Jamie Stewart was born in 1978 in Los Angeles. He began Xiu Xiu in 2002 and began to waste his life.
The whitest thing on Earth a person who doesn’t vote Republican can do is recommend a podcast. Sadly, I was born white, and will probably always have to be white, and because I would rather drown myself than be a Republican, there is no other manner in which to honestly express my deep and inescapable whiteness than to state the following: The podcast, A History of Rock Music in 500 Songs, is superb. To quietly excuse myself from being so excited about a podcast, I like to refer to it as a “documentary.” Being so excited about a documentary is also insanely white, but this fantasy allows me to pretend my Best of 2022 didn’t have anything to do with looking at my phone.
When I describe this “documentary” to you, bear in mind that because I am a HUGE nerd; I know full well that it is, by its very design, proudly, deeply, and profoundly nerdy.
“HURRAY HURRAY HURRAY!!!!!!!!!!!!!!!!!,” said Jamie’s heart.
A History of Rock Music in 500 Songs is just what it sounds like. Each week, or every two weeks, there is a roughly hour-and-a-half-long episode that takes a wonderfully thoughtful and deep plunge into the aesthetic, cultural, historic, and social significance of a single piece of rock & roll music. The host, Andrew Hickey, has a naturally melodious voice and goes to great lengths to explore and illuminate interesting and curious musical details and tangents while being insightful and sensitive to the gender, race, queer, and class politics within its past and present contexts. He does not overlook or shy away from the fact that a lot of ASTONISHING assholes put out some ASTONISHINGLY great music in what were ASTONISHINGLY sexist and bigoted eras, but he does so in a way that is relevant to the stated task at hand.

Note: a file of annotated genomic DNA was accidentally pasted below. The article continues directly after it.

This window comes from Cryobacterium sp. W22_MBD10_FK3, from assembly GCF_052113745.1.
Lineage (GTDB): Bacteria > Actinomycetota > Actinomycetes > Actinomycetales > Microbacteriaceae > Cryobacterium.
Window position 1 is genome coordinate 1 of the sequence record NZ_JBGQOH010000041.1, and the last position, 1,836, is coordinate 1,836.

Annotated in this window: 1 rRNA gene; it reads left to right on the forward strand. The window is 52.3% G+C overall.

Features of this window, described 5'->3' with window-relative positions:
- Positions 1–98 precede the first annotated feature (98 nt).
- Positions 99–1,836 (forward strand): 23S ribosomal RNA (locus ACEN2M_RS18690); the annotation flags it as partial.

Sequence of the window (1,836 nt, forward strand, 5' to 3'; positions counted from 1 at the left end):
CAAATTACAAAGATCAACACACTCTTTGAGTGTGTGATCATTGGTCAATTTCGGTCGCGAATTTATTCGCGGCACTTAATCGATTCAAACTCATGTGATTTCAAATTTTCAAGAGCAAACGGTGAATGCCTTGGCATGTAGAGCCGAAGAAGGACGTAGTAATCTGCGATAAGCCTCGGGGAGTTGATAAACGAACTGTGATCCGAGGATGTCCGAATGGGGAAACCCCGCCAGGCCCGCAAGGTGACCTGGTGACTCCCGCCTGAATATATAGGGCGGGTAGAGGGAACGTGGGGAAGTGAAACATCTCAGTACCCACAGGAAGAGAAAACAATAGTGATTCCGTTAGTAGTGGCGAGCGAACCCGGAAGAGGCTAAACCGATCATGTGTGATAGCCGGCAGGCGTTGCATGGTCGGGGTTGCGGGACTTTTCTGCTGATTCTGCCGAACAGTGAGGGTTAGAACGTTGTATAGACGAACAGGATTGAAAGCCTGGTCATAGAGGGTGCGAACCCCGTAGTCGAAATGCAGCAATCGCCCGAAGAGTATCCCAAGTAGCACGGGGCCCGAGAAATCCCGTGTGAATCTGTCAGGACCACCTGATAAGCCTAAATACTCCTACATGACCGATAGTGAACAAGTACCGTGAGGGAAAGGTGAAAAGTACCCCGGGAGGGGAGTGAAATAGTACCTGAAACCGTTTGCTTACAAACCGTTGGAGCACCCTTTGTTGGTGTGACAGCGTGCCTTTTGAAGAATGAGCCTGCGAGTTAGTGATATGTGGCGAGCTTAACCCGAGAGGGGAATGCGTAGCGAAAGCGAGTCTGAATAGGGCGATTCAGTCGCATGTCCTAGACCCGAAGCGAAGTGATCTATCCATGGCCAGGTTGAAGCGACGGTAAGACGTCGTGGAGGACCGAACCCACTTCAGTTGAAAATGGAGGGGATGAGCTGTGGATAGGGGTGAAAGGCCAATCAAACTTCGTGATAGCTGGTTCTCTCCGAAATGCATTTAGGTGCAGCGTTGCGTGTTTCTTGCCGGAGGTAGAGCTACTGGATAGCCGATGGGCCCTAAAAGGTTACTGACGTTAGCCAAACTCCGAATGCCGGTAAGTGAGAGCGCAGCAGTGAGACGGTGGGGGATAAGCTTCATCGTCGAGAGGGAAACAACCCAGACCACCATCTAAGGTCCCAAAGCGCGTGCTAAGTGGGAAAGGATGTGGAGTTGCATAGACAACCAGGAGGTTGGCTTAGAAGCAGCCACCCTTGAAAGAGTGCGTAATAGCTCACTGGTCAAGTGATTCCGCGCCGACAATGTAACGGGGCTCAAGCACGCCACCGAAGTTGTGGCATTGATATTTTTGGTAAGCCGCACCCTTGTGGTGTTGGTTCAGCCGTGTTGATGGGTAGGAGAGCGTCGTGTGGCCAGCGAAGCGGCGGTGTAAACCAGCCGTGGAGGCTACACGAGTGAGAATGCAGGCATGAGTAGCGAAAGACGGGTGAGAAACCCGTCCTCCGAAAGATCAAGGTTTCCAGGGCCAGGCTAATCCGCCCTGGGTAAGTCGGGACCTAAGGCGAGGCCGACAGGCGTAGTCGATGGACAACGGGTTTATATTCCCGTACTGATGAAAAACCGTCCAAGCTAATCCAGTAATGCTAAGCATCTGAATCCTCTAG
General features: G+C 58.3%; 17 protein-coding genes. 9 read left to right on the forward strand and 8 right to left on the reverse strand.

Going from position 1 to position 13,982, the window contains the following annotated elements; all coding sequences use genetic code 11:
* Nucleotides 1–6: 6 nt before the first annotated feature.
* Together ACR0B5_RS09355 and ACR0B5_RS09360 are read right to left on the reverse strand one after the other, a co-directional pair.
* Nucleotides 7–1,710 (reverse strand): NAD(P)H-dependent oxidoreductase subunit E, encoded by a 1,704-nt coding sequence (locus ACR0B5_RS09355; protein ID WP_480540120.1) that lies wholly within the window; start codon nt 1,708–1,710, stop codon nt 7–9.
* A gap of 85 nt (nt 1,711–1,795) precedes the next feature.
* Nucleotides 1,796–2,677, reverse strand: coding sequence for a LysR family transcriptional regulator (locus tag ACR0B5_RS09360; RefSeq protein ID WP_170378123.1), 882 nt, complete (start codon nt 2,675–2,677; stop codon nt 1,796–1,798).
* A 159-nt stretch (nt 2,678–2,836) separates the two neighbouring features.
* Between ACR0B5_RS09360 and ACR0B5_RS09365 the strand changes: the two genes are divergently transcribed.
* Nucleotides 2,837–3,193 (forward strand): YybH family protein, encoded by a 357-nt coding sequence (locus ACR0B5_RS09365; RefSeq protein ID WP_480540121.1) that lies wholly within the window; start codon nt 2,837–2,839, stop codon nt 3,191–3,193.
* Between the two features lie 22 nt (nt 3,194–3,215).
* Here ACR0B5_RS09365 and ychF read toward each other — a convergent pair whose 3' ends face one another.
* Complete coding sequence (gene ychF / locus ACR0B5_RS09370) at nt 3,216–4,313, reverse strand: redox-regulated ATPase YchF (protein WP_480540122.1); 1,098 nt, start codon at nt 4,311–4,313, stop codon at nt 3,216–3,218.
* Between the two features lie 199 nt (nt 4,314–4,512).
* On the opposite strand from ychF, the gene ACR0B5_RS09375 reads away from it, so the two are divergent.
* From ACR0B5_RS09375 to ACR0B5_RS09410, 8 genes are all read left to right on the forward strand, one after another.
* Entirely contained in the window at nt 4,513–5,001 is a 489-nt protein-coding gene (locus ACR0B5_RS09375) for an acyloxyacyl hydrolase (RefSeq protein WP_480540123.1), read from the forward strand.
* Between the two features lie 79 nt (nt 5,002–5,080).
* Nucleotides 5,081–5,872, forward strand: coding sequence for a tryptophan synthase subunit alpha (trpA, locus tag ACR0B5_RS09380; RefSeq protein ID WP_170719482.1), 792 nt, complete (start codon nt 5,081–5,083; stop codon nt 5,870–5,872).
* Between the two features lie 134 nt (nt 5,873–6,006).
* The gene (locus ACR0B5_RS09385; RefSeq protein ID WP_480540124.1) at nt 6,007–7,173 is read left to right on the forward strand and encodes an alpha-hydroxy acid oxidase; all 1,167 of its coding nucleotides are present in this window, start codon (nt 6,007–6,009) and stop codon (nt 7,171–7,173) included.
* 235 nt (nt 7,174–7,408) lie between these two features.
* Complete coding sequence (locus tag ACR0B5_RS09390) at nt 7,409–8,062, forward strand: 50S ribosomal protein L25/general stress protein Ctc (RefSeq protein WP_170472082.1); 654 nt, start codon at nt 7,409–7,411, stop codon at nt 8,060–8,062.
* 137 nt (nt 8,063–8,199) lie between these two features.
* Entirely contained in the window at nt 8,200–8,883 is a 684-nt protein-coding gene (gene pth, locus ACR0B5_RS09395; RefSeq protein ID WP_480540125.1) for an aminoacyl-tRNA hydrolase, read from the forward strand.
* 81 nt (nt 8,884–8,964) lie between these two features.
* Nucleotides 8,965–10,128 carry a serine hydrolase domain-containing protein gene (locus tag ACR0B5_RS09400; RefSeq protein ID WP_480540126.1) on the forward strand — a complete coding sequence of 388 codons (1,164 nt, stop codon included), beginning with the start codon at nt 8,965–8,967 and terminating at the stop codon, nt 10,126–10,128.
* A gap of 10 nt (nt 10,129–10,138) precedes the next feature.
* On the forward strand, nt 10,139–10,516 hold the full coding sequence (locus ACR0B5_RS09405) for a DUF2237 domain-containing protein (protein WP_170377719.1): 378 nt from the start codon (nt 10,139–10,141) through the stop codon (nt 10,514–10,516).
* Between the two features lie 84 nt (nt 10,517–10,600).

It begins in the 1930s with Charlie Christian, Benny Goodman, Lionel Hampton, Big Joe Turner, Pete Johnson, and Bob Wills and goes forward in time from there. As of this writing, it is in 1967-68 and Hickey is sorting out Stevie Wonder, The Kinks, Pink Floyd, and The Incredible String Band. There are just shy of 350 episodes to go to reach 500. I wait and wait and wait for the next one to come out and always say “Yes!” quietly to myself when it’s posted.
If you are a musician and/or a music fan of any stripe, the episodes will expand your understanding of rock & roll for certain, but also the wonder of music generally. Connections are drawn that you would never have expected. Even if the episode is about a song you should like by Aretha Franklin but have been made to hear 10,000 times, or a song you shouldn’t like by the Beach Boys because they fucking suck (sorry Mx. Hickey, I know you love them), you will be exposed to something new within them and be inspired for having listened. Better yet, of course, is learning about a song that had a significant impact, but that you may not have heard much or maybe anything about before. Having been exposed to songs such as “This Train” by Sister Rosetta Tharpe or “Black Denim Jacket and Motorcycle Boots” by the Cheers opened new and beautiful doors for me.
As a white nerd for whom the list of things I love begins and ends with music, now more than ever, having something that enhances that love even more is a reason to live. A History of Rock Music in 500 Songs, my 2022 thanks you!!!!!!!!
(Photo Credit: left, Julia Brokaw)